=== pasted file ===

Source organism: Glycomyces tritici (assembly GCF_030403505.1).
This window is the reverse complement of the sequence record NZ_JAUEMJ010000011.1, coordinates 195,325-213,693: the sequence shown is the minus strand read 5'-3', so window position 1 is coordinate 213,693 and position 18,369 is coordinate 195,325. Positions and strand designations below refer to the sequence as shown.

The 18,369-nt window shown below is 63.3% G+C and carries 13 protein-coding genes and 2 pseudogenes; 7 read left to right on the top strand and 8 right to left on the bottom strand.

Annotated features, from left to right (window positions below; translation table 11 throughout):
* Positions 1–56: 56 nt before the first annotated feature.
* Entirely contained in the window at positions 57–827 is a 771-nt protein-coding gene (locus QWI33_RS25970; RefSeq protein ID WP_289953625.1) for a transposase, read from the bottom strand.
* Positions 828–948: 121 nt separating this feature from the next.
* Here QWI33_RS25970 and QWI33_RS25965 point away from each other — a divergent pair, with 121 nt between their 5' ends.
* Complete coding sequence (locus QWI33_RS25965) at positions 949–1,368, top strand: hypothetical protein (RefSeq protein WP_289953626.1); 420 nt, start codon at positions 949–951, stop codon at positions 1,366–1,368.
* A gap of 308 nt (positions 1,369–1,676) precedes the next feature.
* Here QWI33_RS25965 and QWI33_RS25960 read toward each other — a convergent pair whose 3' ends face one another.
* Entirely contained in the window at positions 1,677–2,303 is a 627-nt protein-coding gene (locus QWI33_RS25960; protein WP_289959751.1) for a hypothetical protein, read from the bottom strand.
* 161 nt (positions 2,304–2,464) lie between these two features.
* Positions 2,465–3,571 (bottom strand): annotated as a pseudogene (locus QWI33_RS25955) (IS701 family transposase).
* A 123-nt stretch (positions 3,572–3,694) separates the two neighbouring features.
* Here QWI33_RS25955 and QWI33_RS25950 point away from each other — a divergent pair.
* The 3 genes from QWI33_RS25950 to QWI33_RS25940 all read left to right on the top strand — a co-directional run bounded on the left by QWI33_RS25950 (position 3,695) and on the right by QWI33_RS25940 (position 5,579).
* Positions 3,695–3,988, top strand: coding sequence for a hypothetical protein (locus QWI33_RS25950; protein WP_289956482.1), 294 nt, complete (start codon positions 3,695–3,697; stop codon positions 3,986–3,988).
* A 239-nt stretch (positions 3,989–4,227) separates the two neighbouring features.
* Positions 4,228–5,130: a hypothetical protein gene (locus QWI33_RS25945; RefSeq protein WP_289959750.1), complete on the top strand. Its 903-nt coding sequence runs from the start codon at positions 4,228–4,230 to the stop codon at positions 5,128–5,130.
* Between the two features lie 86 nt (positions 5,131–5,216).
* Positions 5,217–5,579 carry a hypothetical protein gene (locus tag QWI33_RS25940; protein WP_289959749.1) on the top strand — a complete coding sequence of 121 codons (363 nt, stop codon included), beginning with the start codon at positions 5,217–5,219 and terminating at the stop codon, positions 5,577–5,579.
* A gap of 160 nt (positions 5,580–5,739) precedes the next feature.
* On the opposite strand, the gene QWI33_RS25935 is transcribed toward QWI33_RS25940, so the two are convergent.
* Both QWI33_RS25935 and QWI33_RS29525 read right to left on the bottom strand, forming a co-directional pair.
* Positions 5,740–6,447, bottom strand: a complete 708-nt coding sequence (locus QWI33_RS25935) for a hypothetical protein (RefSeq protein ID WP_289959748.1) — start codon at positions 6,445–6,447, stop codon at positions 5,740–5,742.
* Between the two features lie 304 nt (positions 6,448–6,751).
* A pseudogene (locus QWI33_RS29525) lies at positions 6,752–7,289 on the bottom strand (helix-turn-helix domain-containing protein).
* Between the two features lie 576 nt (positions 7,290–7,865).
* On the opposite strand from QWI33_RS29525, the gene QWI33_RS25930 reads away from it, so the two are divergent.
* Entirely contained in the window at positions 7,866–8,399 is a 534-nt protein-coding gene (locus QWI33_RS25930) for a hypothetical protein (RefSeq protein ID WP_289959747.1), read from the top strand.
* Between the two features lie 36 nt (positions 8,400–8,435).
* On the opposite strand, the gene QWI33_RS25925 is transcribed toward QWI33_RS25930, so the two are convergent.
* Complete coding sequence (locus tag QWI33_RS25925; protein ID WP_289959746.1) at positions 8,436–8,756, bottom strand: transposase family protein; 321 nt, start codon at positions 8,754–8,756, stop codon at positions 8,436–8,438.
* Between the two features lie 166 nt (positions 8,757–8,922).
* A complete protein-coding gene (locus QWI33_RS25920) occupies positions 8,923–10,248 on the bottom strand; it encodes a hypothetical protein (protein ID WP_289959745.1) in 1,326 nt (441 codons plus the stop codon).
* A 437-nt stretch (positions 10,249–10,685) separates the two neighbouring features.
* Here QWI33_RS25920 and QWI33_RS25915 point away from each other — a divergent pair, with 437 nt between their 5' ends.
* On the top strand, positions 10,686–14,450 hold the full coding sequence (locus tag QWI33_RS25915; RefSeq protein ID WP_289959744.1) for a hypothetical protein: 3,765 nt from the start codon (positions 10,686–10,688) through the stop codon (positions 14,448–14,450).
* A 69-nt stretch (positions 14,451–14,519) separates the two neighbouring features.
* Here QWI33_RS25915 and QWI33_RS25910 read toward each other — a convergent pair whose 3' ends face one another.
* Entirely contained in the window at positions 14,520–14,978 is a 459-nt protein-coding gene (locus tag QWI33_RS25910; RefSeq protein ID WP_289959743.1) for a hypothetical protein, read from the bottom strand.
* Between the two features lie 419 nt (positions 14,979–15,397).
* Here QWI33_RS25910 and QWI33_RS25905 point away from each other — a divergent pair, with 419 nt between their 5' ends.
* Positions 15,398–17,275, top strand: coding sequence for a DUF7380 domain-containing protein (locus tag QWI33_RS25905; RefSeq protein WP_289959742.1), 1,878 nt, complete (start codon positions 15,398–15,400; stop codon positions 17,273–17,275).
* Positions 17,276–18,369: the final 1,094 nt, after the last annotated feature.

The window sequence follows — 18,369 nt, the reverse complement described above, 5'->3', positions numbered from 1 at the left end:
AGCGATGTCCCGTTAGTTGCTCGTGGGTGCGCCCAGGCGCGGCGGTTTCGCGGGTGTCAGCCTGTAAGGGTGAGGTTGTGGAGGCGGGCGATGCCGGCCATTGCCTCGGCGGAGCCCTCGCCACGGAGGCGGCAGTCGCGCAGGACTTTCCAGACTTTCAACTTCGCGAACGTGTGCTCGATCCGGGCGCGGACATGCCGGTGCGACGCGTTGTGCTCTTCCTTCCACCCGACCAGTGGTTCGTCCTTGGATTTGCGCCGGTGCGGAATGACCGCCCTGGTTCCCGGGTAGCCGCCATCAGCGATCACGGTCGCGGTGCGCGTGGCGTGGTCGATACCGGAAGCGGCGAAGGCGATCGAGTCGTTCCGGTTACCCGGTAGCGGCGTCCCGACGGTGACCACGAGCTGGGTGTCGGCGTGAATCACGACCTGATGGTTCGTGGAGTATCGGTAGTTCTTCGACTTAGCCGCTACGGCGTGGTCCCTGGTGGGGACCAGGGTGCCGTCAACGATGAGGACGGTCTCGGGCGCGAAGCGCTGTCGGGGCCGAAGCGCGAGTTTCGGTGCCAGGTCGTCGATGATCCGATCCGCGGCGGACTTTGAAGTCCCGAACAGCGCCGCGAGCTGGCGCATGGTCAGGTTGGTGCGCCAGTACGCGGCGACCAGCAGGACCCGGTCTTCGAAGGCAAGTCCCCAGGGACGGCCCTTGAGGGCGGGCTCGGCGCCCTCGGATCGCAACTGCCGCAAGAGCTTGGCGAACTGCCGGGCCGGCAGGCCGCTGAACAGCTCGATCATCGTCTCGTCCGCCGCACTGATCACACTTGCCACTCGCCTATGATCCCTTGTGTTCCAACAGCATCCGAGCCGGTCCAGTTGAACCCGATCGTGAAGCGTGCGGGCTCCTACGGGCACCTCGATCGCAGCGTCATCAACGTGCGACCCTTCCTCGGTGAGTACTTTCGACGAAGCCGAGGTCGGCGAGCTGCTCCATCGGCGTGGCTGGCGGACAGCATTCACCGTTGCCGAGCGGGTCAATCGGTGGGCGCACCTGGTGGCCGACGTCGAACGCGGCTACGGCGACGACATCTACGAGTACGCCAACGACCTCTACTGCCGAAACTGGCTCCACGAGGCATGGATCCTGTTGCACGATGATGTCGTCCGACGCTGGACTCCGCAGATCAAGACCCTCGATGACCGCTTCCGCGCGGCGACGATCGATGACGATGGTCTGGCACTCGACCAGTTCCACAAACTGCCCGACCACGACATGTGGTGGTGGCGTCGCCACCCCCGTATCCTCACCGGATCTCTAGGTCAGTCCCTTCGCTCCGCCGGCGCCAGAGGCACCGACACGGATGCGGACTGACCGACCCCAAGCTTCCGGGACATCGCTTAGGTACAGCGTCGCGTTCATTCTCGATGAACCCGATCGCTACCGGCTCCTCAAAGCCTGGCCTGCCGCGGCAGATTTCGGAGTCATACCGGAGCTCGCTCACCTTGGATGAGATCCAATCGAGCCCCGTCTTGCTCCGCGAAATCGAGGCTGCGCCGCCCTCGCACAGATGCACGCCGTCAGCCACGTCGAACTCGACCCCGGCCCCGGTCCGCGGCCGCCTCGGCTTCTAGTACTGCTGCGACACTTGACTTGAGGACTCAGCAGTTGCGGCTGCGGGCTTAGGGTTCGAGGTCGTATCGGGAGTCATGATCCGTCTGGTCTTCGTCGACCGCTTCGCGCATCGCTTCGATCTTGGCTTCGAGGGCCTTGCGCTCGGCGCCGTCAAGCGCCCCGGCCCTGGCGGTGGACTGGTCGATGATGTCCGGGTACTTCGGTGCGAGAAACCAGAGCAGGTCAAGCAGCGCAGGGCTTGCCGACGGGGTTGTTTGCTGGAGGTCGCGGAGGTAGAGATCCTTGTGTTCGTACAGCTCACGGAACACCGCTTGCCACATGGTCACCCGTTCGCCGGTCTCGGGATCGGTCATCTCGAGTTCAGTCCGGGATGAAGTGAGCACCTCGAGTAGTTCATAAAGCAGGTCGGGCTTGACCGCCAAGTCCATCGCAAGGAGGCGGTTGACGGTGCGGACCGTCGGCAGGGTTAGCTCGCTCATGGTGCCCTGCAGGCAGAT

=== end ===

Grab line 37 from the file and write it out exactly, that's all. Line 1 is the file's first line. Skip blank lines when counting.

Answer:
* A 437-nt stretch (positions 10,249–10,685) separates the two neighbouring features.